The nonprofit sector would seem to represent a natural fit for the solar revolution. Nonprofits exist primarily to do good. A community center, a food bank, a nationwide health-related charity: all these try to give a helping hand to needy people in a particular geographic area, or to a specific group, or to the sick in general. While they’re fulfilling their missions, why shouldn’t they help the environment, too, by going green – not to mention giving a boost, by cutting energy costs, to their own bottom lines?
But naturally, it’s not that simple. Perhaps the biggest drawback, ironically, is one of the most crucial stimulants to the rise of solar elsewhere in the economy: tax incentives. Because of the tax-exempt status of nonprofits in general, these simply do not apply to them. And because most of a nonprofits’ donors (and usually its board as well) are looking over management’s shoulder to see where every donated dollar is spent, the initially high investment to install a solar array can seem a prohibitive indulgence.
At least three means of getting around this problem have so far evolved: a) outright donations of funds by groups and/or organizations to purchase solar arrays for nonprofits; b) crowdfunding as a means of generating the money to finance the installation of arrays; and c) the use of PPA’s (Power Purchase Agreements) as solar investments.
Earlier in December, the San Angelo Museum of Fine Arts in Texas went solar with a 16.5kW array over its carport. The money to create the array was donated by the Sun Club, an organization created by Green Mountain Energy, which calls itself “the nation’s longest serving renewable energy retailer.” Through the Sun Club, Green Mountain invites its customers and employees to contribute to a fund through which donations are made to worthy nonprofits to install solar arrays – over 600 kW of power to over 50 companies so far.
Crowdfunding has also become a popular way to help nonprofits go solar. San Francisco-based Everybody Solar, which is itself a nonprofit, is one organization using this method. Its mission is to help organizations go solar, “thereby benefiting not only the environment but also the nonprofit’s budget.” Although donations are solicited from the Internet, the organization’s crowdfunding model tends to focus on the communities that will most benefit from a nonprofit’s work. And because Everybody Solar partners with a nonprofit installer, SunWork, it can provide solar panels at a cost more economical than many commercial providers.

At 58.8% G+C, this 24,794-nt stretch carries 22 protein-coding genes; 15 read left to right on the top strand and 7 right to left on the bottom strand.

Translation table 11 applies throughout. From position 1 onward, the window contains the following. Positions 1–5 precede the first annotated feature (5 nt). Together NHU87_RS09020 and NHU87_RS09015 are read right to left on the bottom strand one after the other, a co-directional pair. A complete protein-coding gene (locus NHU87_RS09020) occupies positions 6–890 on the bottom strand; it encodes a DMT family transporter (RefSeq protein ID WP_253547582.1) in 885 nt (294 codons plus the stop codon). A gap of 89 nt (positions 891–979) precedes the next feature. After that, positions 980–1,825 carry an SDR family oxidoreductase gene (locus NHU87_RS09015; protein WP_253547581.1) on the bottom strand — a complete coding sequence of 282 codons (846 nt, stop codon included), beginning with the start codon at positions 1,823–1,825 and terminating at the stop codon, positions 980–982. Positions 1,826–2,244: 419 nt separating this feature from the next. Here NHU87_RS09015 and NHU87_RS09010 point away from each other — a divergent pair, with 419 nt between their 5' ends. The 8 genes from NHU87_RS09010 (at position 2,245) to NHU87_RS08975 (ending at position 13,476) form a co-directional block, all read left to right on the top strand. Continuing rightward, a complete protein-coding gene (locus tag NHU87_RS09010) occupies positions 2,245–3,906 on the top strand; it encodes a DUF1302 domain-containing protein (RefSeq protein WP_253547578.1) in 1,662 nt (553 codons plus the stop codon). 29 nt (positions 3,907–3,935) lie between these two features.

RE-volv, also based in San Francisco, has an even more ambitious crowdfunding plan. According to the organization’s YouTube video, it seeks to establish what it calls a “solar seed fund.” Intended to finance a few small scale projects at first, the fund would generate profits from these projects, which would then be continually reinvested in a greater and greater number of projects, creating a multiplier effect.
Finally, there is the Power Purchase Agreement (PPA), a financial mechanism creating third-party owners that can claim tax benefits while providing solar power as a service to worthy nonprofits. Note that contributors under this method, often community members, are not donors to the nonprofit, but investors to the third-party owner that provides power to the nonprofit, with such investments, plus interest, eventually paid back over time. An important provider of PPAs is San Diego-based CollectiveSun, which helps nonprofits organize their communities to finance solar projects as investments.
Perhaps the biggest reason to be encouraged by these trends is that nonprofits are often considered leaders in their communities. When small businesses and homeowners see their local charities and civic organizations with panels on their roofs, it makes the idea of going solar seem that much more acceptable. The proliferation of solar arrays for nonprofit organizations may be one of many tipping points in the coming acceptance of solar as the dominant source of 21st Century power.
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